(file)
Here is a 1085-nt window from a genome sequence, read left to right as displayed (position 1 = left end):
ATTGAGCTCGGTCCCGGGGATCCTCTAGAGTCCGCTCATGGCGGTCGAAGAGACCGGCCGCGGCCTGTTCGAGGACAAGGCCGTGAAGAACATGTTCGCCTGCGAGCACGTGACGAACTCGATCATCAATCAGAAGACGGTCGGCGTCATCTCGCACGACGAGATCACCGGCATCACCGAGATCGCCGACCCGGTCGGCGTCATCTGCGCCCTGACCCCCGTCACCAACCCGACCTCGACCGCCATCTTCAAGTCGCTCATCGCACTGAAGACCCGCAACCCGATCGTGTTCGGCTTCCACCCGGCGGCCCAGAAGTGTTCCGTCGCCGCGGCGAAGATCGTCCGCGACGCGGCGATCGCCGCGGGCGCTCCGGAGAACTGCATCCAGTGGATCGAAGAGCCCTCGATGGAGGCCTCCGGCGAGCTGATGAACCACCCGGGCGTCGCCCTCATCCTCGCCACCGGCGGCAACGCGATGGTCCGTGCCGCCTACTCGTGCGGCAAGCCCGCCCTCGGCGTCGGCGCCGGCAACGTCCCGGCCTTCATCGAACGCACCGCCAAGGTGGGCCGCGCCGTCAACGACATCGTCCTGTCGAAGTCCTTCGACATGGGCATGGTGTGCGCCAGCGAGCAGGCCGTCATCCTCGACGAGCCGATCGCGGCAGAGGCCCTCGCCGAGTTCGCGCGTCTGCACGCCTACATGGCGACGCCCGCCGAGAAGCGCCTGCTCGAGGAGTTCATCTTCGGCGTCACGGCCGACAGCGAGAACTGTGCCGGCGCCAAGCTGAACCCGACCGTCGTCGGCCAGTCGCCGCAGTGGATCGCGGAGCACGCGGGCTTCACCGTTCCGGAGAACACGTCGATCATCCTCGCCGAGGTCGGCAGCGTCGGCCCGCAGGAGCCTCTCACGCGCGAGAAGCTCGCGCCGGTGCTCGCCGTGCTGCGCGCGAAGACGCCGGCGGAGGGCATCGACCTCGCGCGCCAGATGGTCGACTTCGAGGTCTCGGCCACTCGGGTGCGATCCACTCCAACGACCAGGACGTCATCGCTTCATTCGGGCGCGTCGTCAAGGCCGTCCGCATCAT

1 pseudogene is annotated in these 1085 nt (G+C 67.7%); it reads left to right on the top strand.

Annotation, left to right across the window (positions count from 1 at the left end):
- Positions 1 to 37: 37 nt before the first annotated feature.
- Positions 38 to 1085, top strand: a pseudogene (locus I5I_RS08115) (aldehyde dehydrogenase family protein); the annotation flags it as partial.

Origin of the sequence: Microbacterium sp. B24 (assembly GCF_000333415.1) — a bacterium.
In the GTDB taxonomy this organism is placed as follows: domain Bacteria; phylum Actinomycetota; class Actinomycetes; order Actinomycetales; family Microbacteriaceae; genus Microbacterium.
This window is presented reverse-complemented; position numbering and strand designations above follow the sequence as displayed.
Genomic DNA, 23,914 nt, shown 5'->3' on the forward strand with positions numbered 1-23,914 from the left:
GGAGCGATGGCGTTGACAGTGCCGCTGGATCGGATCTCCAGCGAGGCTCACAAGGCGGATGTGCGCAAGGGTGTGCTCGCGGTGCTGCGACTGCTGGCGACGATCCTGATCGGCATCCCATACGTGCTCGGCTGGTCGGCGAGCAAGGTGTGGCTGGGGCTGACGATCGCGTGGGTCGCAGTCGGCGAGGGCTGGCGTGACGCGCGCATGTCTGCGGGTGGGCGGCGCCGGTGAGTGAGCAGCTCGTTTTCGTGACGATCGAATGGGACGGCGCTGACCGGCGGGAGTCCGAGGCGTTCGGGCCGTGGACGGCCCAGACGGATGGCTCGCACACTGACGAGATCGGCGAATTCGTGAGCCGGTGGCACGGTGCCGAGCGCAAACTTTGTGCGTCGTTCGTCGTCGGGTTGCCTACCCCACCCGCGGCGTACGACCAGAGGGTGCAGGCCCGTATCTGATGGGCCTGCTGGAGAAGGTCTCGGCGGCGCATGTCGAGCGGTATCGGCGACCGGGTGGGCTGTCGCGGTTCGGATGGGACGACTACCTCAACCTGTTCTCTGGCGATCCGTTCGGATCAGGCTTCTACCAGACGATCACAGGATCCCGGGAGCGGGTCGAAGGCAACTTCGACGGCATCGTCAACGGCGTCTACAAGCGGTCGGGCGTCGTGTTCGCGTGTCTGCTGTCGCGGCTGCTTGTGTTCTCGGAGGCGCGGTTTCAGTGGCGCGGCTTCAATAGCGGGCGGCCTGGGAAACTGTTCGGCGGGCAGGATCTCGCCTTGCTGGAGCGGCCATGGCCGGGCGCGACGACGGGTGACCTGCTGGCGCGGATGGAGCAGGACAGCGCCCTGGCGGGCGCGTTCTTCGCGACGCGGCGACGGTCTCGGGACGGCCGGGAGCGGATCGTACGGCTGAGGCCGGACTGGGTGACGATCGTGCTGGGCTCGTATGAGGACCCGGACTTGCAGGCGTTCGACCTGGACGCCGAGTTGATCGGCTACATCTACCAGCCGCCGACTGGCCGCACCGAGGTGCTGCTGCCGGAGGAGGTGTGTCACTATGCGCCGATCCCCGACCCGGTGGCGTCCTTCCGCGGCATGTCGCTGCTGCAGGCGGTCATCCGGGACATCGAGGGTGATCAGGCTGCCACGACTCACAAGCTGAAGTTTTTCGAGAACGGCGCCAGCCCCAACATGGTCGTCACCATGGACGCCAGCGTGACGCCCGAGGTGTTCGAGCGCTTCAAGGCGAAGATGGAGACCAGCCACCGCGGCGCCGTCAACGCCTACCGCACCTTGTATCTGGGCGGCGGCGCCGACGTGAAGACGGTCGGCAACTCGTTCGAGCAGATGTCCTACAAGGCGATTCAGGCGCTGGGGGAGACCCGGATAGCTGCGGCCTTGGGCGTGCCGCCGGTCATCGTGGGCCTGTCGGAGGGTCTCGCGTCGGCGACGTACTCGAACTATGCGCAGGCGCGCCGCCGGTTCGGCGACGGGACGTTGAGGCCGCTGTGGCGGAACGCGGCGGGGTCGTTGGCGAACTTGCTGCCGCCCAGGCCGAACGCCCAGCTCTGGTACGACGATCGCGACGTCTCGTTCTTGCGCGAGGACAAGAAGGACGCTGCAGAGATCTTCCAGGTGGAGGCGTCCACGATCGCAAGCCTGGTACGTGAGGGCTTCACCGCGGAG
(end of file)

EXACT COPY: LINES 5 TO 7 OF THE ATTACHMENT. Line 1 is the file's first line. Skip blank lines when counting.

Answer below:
- Positions 1 to 37: 37 nt before the first annotated feature.
- Positions 38 to 1085, top strand: a pseudogene (locus I5I_RS08115) (aldehyde dehydrogenase family protein); the annotation flags it as partial.

Origin of the sequence: Microbacterium sp. B24 (assembly GCF_000333415.1) — a bacterium.